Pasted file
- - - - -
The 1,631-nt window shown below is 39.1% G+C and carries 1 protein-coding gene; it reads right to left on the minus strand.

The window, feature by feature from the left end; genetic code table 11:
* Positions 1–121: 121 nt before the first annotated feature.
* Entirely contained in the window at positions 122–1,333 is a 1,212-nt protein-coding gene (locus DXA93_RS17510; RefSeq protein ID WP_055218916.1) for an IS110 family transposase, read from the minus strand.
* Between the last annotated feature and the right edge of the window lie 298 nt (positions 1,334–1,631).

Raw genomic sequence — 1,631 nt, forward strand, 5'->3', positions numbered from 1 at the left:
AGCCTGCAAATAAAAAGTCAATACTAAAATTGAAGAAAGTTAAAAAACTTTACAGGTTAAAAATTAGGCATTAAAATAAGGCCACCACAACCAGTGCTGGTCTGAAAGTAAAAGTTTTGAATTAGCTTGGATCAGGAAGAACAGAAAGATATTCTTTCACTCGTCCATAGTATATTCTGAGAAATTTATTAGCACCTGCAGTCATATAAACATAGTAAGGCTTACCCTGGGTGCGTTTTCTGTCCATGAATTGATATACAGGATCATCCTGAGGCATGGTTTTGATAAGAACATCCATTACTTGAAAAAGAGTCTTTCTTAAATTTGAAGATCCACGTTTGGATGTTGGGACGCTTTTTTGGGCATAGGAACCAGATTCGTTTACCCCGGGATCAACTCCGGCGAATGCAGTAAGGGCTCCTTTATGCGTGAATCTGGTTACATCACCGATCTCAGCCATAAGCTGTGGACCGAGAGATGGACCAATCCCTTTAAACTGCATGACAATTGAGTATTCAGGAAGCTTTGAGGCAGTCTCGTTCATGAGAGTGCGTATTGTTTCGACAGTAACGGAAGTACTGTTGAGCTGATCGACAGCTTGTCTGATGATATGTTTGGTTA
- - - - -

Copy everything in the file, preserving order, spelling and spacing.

The 1,631-nt window shown below is 39.1% G+C and carries 1 protein-coding gene; it reads right to left on the minus strand.

The window, feature by feature from the left end; genetic code table 11:
* Positions 1–121: 121 nt before the first annotated feature.
* Entirely contained in the window at positions 122–1,333 is a 1,212-nt protein-coding gene (locus DXA93_RS17510; RefSeq protein ID WP_055218916.1) for an IS110 family transposase, read from the minus strand.
* Between the last annotated feature and the right edge of the window lie 298 nt (positions 1,334–1,631).

Raw genomic sequence — 1,631 nt, forward strand, 5'->3', positions numbered from 1 at the left:
AGCCTGCAAATAAAAAGTCAATACTAAAATTGAAGAAAGTTAAAAAACTTTACAGGTTAAAAATTAGGCATTAAAATAAGGCCACCACAACCAGTGCTGGTCTGAAAGTAAAAGTTTTGAATTAGCTTGGATCAGGAAGAACAGAAAGATATTCTTTCACTCGTCCATAGTATATTCTGAGAAATTTATTAGCACCTGCAGTCATATAAACATAGTAAGGCTTACCCTGGGTGCGTTTTCTGTCCATGAATTGATATACAGGATCATCCTGAGGCATGGTTTTGATAAGAACATCCATTACTTGAAAAAGAGTCTTTCTTAAATTTGAAGATCCACGTTTGGATGTTGGGACGCTTTTTTGGGCATAGGAACCAGATTCGTTTACCCCGGGATCAACTCCGGCGAATGCAGTAAGGGCTCCTTTATGCGTGAATCTGGTTACATCACCGATCTCAGCCATAAGCTGTGGACCGAGAGATGGACCAATCCCTTTAAACTGCATGACAATTGAGTATTCAGGAAGCTTTGAGGCAGTCTCGTTCATGAGAGTGCGTATTGTTTCGACAGTAACGGAAGTACTGTTGAGCTGATCGACAGCTTGTCTGATGATATGTTTGGTTA